I was, however, mostly rooting against the Los Angeles Dodgers. The Dodgers and my San Francisco Giants are ancient rivals dating back to their days in New York. I’m a confirmed life-long Dodger hater, which is not that unusual for a Giants fan. I’m old enough to have experienced the blood feud of the mid-1960’s when the Mays-McCovey-Marichal-Perry Giants faced off against the Koufax-Drysdale-Wills Dodgers.

It’s strictly “sports hate” but I may have been guilty of a bit of overkill on the Tweeter Tube and Facebook. I earned a new nickname to go along with Shecky: The Fuck the Dodgers Guy. I can live with that.

Here are a few representative tweets in reverse order. My personal favorite skips the FTD shtick and mocks Larry King whose Dodger fandom dates from their days in Brooklyn.

That’s not a picture of the Dodger third sacker, it’s just  a dude who looks like him.

I hope I don’t experience Fuck the Dodgers Guy withdrawals but ya never know.

That’s it for this dead modem memorial edition of First Draft potpourri. Long live the new modem.

 

 

Saturday Odds & Sods: Goodbye Pork Pie Hat

Swing Landscape by Stuart Davis.

We finally had a chilly day this week. New Orleanians tend to overdress when it cools off so there were many coats, sweaters, and scarves about town. This cold-ish snap is another example of how extreme the weather has been this year: the first cold weather doesn’t usually arrive until around Thanksgiving. I am opposed to turning on the central heat until November but dragged out the space heaters. It warmed up yesterday, but it’s going to be cold today. We’re back on the autumnal weather yo-yo. So it goes.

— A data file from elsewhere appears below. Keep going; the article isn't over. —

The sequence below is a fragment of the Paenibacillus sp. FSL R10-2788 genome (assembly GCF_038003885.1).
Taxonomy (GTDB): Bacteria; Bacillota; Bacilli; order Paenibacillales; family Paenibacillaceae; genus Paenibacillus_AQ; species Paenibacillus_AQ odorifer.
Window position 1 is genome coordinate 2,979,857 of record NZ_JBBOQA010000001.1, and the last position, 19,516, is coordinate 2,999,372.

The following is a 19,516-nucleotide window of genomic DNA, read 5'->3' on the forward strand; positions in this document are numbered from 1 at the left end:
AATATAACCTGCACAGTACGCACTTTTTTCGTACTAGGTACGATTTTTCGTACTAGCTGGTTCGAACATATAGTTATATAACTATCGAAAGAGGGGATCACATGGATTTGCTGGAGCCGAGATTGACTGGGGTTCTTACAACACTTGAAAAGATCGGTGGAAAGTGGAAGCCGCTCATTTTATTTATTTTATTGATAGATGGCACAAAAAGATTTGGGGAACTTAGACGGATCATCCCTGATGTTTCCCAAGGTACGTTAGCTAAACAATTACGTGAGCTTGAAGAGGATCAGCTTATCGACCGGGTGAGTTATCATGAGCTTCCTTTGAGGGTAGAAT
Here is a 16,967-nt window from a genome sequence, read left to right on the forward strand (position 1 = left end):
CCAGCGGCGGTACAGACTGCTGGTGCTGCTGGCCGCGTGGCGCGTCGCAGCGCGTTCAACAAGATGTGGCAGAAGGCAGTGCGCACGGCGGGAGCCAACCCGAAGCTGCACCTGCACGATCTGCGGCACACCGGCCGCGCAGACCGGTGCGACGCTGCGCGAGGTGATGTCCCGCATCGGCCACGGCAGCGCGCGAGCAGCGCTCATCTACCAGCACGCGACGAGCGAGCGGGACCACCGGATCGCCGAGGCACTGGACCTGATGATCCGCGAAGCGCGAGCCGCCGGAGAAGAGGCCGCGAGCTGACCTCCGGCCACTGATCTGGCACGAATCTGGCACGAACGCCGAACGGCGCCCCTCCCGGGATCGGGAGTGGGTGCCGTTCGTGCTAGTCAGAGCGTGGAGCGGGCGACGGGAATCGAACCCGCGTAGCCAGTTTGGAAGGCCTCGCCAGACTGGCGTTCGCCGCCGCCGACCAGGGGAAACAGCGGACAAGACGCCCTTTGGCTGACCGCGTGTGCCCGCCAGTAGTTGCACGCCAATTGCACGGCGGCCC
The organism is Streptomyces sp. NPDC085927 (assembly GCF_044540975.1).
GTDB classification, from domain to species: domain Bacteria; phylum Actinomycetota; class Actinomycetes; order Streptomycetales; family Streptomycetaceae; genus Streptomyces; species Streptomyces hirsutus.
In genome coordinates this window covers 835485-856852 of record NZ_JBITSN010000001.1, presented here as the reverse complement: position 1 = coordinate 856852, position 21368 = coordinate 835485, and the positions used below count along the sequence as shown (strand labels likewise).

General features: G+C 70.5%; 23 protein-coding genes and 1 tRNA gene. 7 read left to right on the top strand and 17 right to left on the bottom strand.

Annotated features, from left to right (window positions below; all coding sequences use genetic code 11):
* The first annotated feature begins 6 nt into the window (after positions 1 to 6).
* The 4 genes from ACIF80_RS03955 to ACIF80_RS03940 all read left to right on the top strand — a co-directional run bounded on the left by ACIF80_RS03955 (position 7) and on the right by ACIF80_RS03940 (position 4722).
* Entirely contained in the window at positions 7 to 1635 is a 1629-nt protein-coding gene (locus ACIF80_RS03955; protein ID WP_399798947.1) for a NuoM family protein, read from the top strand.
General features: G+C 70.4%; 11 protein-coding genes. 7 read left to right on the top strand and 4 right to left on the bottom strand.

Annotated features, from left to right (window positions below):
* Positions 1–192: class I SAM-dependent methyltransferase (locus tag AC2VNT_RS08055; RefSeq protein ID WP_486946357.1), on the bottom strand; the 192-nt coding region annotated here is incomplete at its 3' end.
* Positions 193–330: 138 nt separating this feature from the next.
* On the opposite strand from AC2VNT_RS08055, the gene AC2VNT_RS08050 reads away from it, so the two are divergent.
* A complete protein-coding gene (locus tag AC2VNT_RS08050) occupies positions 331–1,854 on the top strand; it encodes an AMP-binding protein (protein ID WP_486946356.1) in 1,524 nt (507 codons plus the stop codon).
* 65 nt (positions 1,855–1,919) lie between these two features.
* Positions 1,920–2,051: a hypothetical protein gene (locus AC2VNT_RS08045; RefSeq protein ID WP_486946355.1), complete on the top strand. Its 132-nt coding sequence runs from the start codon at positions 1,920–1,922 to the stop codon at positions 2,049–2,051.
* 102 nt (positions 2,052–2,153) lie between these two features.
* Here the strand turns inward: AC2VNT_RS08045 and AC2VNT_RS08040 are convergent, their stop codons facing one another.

The big local story is the precipitous fall of celebrity chef John Besh. Picayune restaurant critic Brett Anderson spent 8 months investigating charges of sexual harassment in Besh’s empire. The story landed last weekend and Besh has resigned from his company and lost two casino based locations. I’d heard that he was a hound and a creep but hadn’t heard how systematic the problem was. The timing couldn’t have been worse for Besh since it followed the Weinstein revelations.  I am trying out a new word to describe the outing of sexual harassers: Beshed. It probably won’t catch on but if it does, you heard it here first.

Another big local news story popped up as I was Oddsing and Sodsing. It’s a flap involving  mayoral frontrunner LaToya Cantrell, her use of city credit cards, and the heavy-handed intervention of District Attorney Leon Cannizzarro who is supporting her opponent. So much for that campaign being dull. It’s New Orleans politics in all its seedy glory but I’m going to save it for the Bayou Brief. I’ll let y’all know when my column drops. I’m uncertain if it will be Ionic, Doric, or Corinthian. Corinthian leather?